One of things I preach about movement is, keep varying your load, intensity and modality. After all, the body loves to adapt to new and ever changing stressors.
I think variety in nutrition is important too. But I’m far less likely to do it. I get in habits and am not likely to veer too far from what I know works for me. This goes for what I’m eating, how much and when.
So for as long as I’ve been paleo/gluten-free, I can’t say I’ve ever skipped a meal. Why would I? I feel amazing eating high quality meat, vegetables, fruit, nuts, plenty of healthy fats and safe starches. But it occurred to me, it might be time to try something new.
Much like a 21 Day Sugar Detox, which I usually do at the beginning of the year, the idea of an intermittent fasting (IF) experiment seemed like a way to shake up my eating habits.
The health effects of IF have been widely discussed and debated and have gained a lot of popularity lately. I won’t rehash them all here, but the one that specifically caught my eye was ‘Autophagy‘. Generally speaking, this is our body’s process of cell recycling and has been linked to reducing the risk of neurodegenerative disease (Parkinson’s, Alzheimer’s, etc). This is an area of special interest to me based on familial history.
While research suggests autophagy really kicks in around day 3 of an extended fast, I still wanted to at least dip my toes into the fasting waters. So a month ago, when Diane asked if we should do this, I bit.
Following guidelines from The Complete Guide to Fasting by Dr. Jason Fung with Jimmy Moore, we chose a 16 hour fast. This meant an eating window between noon and 8pm which fit perfectly with my schedule.
Doing it “My Way”
My only deviation was to continue to have 8-10 ounces of coffee in the morning. I really didn’t want to compound caffeine withdrawal symptoms with a new (lack of) eating plan. On days I see patients in the morning (tuesday and thursday) I added Perfect Keto MCT Oil Powder to my coffee. I felt a lot of brain fog in week one and felt it was only fair to my patients to be fully present. This helped immensely.
I had a lot of people ask me about this deviation. Was I ‘really’ fasting? From a strict sense, maybe not. Having some pure fat calories and caffeine is certainly a strategy that deviates from the traditional fasting principles. From what I gather, insulin should not be affected with this strategy and keep in mind weight loss is not a goal for me. But it indeed is not a ‘strict’ fast. But here’s the thing: I haven’t skipped a meal intentionally ever! So for me, trying something like this means doing it in a way where I feel successful. If and when I try fasting again, I’ll know what to expect and can adjust accordingly. This wasn’t about being a ‘perfect faster.’ It was an N=1 experiment. A first step. Keep reading for thoughts on next steps.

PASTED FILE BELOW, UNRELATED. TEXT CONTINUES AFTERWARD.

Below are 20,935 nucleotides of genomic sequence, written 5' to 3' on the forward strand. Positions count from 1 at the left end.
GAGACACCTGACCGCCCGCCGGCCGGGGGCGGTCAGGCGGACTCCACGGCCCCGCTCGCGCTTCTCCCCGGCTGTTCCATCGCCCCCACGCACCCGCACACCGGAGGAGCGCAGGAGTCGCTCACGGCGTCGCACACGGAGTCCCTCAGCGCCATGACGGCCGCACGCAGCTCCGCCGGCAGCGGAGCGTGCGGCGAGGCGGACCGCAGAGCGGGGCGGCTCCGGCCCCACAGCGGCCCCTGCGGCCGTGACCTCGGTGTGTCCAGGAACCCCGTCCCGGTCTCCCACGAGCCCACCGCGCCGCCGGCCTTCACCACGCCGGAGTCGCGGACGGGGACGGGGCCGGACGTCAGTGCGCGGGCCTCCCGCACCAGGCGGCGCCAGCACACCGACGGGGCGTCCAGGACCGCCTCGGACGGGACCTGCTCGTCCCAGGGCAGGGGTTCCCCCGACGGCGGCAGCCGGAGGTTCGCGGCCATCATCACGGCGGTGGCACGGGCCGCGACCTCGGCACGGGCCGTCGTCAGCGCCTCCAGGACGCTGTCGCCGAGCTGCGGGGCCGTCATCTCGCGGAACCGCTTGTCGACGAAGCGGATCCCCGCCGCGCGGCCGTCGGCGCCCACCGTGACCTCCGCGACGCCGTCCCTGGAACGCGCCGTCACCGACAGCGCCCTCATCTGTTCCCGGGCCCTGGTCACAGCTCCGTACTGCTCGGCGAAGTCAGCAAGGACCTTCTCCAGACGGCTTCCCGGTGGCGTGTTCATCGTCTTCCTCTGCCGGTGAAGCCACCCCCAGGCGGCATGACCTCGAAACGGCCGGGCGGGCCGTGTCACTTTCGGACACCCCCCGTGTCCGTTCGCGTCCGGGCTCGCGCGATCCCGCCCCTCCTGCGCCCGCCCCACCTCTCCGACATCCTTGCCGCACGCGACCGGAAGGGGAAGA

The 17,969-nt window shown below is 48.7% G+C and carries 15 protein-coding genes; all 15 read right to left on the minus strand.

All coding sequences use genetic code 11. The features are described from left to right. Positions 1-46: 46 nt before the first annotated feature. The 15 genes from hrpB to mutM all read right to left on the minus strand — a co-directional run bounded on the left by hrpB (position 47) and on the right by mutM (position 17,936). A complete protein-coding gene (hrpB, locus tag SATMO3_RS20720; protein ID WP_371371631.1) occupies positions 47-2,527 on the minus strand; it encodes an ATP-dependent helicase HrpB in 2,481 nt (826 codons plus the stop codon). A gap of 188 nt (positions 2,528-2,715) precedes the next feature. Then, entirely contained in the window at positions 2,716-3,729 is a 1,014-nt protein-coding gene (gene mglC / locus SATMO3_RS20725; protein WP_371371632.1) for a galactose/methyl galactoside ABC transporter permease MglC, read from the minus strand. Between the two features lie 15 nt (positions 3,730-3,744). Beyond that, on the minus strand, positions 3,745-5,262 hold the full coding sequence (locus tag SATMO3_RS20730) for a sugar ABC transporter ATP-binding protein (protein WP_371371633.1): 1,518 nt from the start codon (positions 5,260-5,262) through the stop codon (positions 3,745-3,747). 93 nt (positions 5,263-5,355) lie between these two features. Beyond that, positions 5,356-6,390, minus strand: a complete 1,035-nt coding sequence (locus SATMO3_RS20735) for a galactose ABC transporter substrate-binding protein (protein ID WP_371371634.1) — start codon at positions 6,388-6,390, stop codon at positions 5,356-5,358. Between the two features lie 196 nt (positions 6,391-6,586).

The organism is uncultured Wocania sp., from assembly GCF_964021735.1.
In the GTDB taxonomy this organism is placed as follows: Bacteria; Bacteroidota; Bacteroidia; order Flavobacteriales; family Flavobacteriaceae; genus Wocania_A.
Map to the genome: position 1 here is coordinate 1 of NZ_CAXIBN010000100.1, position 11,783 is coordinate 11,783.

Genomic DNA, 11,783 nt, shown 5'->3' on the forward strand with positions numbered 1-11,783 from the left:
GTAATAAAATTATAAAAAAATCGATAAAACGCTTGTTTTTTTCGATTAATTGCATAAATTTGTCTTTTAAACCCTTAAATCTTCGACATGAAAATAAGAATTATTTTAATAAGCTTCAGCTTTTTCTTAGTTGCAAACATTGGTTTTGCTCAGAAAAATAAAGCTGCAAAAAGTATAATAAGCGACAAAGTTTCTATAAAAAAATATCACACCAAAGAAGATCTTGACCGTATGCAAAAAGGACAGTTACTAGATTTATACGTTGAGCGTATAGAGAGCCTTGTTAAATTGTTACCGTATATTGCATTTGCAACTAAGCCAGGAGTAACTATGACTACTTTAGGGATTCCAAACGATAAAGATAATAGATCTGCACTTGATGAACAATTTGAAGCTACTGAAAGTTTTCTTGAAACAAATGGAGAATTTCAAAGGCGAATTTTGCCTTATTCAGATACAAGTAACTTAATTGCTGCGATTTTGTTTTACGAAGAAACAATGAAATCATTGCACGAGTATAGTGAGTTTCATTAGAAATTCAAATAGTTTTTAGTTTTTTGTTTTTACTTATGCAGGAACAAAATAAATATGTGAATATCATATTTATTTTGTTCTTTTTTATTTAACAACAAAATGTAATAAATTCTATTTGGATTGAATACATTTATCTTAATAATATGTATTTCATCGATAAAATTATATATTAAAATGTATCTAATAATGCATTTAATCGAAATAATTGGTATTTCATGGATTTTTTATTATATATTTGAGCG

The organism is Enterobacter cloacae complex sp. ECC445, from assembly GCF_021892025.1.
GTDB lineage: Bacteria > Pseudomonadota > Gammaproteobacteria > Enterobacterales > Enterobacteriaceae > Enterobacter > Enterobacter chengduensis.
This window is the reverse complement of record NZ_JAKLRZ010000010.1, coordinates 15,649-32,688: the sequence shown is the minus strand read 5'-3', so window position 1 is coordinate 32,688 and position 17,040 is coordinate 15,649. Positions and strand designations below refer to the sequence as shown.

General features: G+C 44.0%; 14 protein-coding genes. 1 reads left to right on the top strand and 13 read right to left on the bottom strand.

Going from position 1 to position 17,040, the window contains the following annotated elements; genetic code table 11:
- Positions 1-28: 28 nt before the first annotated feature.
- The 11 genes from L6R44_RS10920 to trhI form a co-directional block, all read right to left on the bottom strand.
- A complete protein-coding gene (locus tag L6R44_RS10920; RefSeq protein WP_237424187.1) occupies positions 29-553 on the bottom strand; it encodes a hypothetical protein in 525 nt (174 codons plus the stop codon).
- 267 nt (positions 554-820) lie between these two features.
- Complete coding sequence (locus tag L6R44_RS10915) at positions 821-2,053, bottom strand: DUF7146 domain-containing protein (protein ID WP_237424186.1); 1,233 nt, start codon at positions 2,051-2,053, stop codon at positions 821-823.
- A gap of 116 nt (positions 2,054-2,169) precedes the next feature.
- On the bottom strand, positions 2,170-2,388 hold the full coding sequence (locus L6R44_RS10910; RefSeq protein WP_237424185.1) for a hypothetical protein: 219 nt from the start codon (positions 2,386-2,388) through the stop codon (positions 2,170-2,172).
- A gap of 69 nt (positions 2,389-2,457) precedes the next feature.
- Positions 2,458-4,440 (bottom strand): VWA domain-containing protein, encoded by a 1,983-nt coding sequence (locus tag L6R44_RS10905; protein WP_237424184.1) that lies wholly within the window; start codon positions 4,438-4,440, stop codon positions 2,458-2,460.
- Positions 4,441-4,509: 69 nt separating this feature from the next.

One of the best parts of fasting is its utter simplicity. It doesn’t get any simpler than ‘don’t eat.’ No fancy instructions, shakes, meal ordering, tracking macros, counting calories. Just skip breakfast and plan a compressed eating schedule in the pm hours.
I noticed a significant decrease in sugar and carb cravings. I also noticed feeling much clearer and mentally productive in the afternoon. I also felt a feeling of ‘power.’ This is a hard one to quantify, but being able to quiet the hunger with routine made me feel strong, capable and less reliant on constant feeding. If you struggle or have struggled with disordered eating, please note this feeling can be a trigger. Tread carefully.
I’ve also noticed an overall feeling like I’ve decreased my systemic inflammation. It’s been awhile since I’ve felt like my body was ready for some intense training. Little aches and nagging pains had accumulated. Now, I’m ready to ramp up competition training. I can’t believe this is a coincidence.
If you’re a woman and thinking about IF, please read this excellent article by friend and former podcast guest, Dr. Will Cole. The hormonal effects can be tricky to manage. Other than feeling a lot of brain fog the first few mornings, I can’t say I felt any downsides. My brain clarity corrected after about 5 days. My energy stayed great even with some morning strength and Crossfit classes (be aware, you may need to plan workouts for later in the day initially). My mood was normal. I got pretty hungry between 9:30-10:30am, but that would fade by the time noon rolled around.
I’m entering a phase of training where I’ll be adding load, volume and intensity to ramp up for the Crossfit Open in February. So for now, my IF experiment will be limited to Tuesday and Thursdays, when my work and training schedule most accommodates the plan. When I do fast again, I would like to try to work up to a 24 and 3 day extended fast. But that’s probably going to be somewhere in April or May. I’m also planning on doing a slow removal of coffee prior to that. I’ve done this in the past, and while I love coffee, I think it’s important to periodically change things up and break the caffeine addiction.
All in all, I really enjoyed trying something new. Have you ever fasted?
Yours in Health,
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Last modified: November 17, 2017
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My Month of Intermittent Fasting
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